“Wax is sometimes referred to as ‘Ear Wax’, for there is another sorcerer with the same name on the nearby Island of Wax (known as ‘Wax Wax’). We are not friends, nor shall we ever be, though he, too, has a conch.”
And my own character:
“I hail from the far north, where lie bleak, flat islands of pebbles whose shores are lapped by an iron-grey sea. Sullen fisherfolk live short, hard lives untouched by beauty. By day the frost and the flensing wind scour all in a cruel embrace. At night the vault of stars is vast beyond grandeur, a pitiless glimpse into cosmic infinity that exposes the utter hopelessness of all human endeavour.

“I dwell within the wind and the darkness, being the god Surma -- or at any rate worshipped as such by the few hundred savages of those islands. When the sun is gone and all must huddle around a spitting driftwood fire, they know they must forfeit their own comfort to save offerings for Surma, god of sudden endings, lord of the final moment, who demands propitiation for all the hours he has withheld his attentions from those who yet sit shivering by the fire.

“Those primitive fishermen belong to a tribe called Tarvastans and they eke out a hard life. In the middle of an empty island strewn with large pebbles stands a spire of crystal about half the size of Cleopatra’s Needle. The fishermen burn offerings to the god Surma who lives here, hoping to propitiate him, for Surma is the spirit of violent death.

“Surma is not in fact a god but a human wizard. His name is Kullervo and he was brought up by the Tarvastans, who treated him harshly as he was a captive from another tribe and not one of their own. One day the young Kullervo found the crystal monolith, which even then the Tarvastans regarded with dread, and discovered that by approaching it in a certain way, ‘stepping sideways from sideways’ as he understood it, he was able to get inside. Within the crystal is much bigger and Kullervo discovered he could hear whispers left over from beings who lived here long ago.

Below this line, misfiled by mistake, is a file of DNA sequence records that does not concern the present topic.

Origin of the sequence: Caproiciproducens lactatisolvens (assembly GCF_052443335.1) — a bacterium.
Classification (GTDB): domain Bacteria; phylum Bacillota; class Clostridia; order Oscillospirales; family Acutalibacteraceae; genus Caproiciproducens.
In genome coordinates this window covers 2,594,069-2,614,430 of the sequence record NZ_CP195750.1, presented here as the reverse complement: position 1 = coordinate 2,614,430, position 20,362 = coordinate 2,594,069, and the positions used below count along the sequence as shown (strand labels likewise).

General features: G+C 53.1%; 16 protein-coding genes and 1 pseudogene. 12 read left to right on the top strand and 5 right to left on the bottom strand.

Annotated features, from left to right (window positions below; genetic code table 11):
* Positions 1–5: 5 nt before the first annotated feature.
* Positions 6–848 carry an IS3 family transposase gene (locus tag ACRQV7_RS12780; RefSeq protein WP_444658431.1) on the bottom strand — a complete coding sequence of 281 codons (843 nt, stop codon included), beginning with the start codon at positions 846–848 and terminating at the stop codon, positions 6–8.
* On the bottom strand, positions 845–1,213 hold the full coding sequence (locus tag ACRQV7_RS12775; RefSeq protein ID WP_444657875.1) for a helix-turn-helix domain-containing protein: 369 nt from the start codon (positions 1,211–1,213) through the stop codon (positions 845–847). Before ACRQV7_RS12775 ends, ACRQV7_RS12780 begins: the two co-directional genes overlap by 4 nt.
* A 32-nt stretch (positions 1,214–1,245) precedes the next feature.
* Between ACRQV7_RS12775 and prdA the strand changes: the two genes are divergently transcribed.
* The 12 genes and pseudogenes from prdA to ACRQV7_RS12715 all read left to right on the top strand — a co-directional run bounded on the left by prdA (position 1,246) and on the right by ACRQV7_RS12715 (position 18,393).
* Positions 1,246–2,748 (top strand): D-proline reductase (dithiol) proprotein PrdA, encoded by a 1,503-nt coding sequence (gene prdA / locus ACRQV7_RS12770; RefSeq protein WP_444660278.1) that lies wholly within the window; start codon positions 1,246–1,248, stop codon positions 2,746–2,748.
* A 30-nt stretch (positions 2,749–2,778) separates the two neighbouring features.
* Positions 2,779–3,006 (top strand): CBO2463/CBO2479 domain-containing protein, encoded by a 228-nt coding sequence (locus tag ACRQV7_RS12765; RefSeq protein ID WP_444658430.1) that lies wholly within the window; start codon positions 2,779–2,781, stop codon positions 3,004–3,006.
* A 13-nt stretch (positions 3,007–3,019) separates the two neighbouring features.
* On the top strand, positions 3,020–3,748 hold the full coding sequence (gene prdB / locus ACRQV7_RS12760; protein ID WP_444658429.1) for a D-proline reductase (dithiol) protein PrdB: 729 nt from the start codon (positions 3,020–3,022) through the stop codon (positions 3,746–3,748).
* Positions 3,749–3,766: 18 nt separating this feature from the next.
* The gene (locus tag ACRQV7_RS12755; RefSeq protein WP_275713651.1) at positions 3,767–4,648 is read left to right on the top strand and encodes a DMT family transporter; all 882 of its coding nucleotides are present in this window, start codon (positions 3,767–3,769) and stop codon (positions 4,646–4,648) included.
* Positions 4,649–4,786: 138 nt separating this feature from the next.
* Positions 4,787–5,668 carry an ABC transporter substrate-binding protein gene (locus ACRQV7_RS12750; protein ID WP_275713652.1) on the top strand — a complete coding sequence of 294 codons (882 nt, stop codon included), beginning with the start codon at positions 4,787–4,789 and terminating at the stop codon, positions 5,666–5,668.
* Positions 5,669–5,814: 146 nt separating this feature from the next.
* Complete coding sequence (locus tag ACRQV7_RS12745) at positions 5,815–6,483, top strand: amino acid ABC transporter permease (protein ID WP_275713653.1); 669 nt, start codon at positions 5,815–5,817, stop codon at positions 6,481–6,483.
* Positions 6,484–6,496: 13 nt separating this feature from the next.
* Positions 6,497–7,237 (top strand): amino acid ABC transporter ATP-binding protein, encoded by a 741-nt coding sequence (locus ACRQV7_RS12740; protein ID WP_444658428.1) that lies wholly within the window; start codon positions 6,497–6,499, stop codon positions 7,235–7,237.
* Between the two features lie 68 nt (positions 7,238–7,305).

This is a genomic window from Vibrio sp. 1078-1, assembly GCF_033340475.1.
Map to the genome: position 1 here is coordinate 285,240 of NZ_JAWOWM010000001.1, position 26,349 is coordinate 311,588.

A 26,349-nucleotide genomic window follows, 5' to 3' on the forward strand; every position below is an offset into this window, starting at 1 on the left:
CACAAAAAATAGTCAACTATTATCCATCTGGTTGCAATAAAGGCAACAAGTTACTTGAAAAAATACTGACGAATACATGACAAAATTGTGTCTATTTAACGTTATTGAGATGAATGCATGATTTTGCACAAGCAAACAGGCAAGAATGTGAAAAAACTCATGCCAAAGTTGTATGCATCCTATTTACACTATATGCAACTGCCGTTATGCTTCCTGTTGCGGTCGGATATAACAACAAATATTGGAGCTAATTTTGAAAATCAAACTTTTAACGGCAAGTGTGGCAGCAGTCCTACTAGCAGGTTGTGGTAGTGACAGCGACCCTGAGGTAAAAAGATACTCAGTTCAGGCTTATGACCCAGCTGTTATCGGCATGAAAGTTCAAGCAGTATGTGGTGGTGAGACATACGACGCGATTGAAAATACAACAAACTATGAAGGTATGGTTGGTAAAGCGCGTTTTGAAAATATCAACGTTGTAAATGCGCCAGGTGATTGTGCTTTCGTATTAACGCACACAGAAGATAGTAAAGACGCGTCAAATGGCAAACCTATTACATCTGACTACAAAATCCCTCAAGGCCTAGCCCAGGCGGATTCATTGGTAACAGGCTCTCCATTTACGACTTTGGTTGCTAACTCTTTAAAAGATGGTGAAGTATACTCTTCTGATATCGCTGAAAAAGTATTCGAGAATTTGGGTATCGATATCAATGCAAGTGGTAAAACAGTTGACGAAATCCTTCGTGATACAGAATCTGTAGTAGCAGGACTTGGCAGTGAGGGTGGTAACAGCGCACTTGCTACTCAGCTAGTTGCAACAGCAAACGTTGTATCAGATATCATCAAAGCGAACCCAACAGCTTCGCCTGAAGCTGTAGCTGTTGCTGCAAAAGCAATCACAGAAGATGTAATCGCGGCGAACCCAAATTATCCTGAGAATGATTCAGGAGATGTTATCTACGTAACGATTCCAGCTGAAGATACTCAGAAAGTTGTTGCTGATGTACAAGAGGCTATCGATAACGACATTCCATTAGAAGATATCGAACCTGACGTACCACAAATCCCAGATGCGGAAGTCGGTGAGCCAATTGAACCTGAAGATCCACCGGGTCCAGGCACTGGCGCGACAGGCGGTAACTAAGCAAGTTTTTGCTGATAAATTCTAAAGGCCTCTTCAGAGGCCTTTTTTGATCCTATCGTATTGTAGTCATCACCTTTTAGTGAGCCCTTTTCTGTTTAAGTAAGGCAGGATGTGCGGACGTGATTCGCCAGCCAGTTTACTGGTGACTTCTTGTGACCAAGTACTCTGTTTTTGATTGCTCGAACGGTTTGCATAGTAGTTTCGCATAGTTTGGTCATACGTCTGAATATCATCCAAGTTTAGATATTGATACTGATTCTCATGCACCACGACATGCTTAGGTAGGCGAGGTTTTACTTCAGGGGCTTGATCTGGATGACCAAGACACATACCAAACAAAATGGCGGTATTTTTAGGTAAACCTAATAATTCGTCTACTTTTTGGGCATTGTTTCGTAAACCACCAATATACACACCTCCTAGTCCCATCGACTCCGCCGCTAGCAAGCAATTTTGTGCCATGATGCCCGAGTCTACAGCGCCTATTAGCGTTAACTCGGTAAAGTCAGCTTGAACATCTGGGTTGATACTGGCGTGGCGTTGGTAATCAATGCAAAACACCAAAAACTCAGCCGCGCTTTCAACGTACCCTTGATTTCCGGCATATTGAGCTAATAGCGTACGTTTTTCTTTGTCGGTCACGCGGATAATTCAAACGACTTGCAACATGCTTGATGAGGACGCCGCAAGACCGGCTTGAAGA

“The Jume are dead, as we understand it, but their words had innate power and could not die. Those words echoed still within the matrices of crystal, speaking to the sensitive mind of the child. Kullervo returned day after day, enduring the blows and cruel commands of the fisherfolk as he learned the secrets of the Jume. Soon he contrived the death of the man who owned him, causing the body to sit up on the third night of its wake and foretell the return of the god Surma. Since then, Kullervo took on the identity of Surma and occasionally protects and occasionally persecutes the Tarvastans, though most of the time he forgets their existence, engrossed as he is in the endless mysteries to be gleaned within his crystalline citadel.”

Tim asked us a few questions before the first game. I only have Surma's answers to those questions, of course:
Who trained you? The endlessly echoing voices of the Jume, which in the crystal sanctum have far outlasted the Jume themselves. From their immortal whispers I gleaned the secrets of my art. In the things of which they spoke I am unrivalled, therefore, but I remain ignorant of the gentler ways of wizardry which the Jume disdained.

Who knows your true name? None, but it is there in the world nonetheless, for in my early days of study I spoke it aloud within the walls of crystal, which allow no sound of magic import to be deleted. Yet I will confound any attempt to learn it from there, for I spoke many other names, equally indelible, so that if any foe somehow found his way into my sanctum (no easy feat in itself) they would hear my voice pronouncing many names. How would they know the true name? They would have to sift it from the reverberating choices I have left there, each cunningly contrived to be as convincing as the next.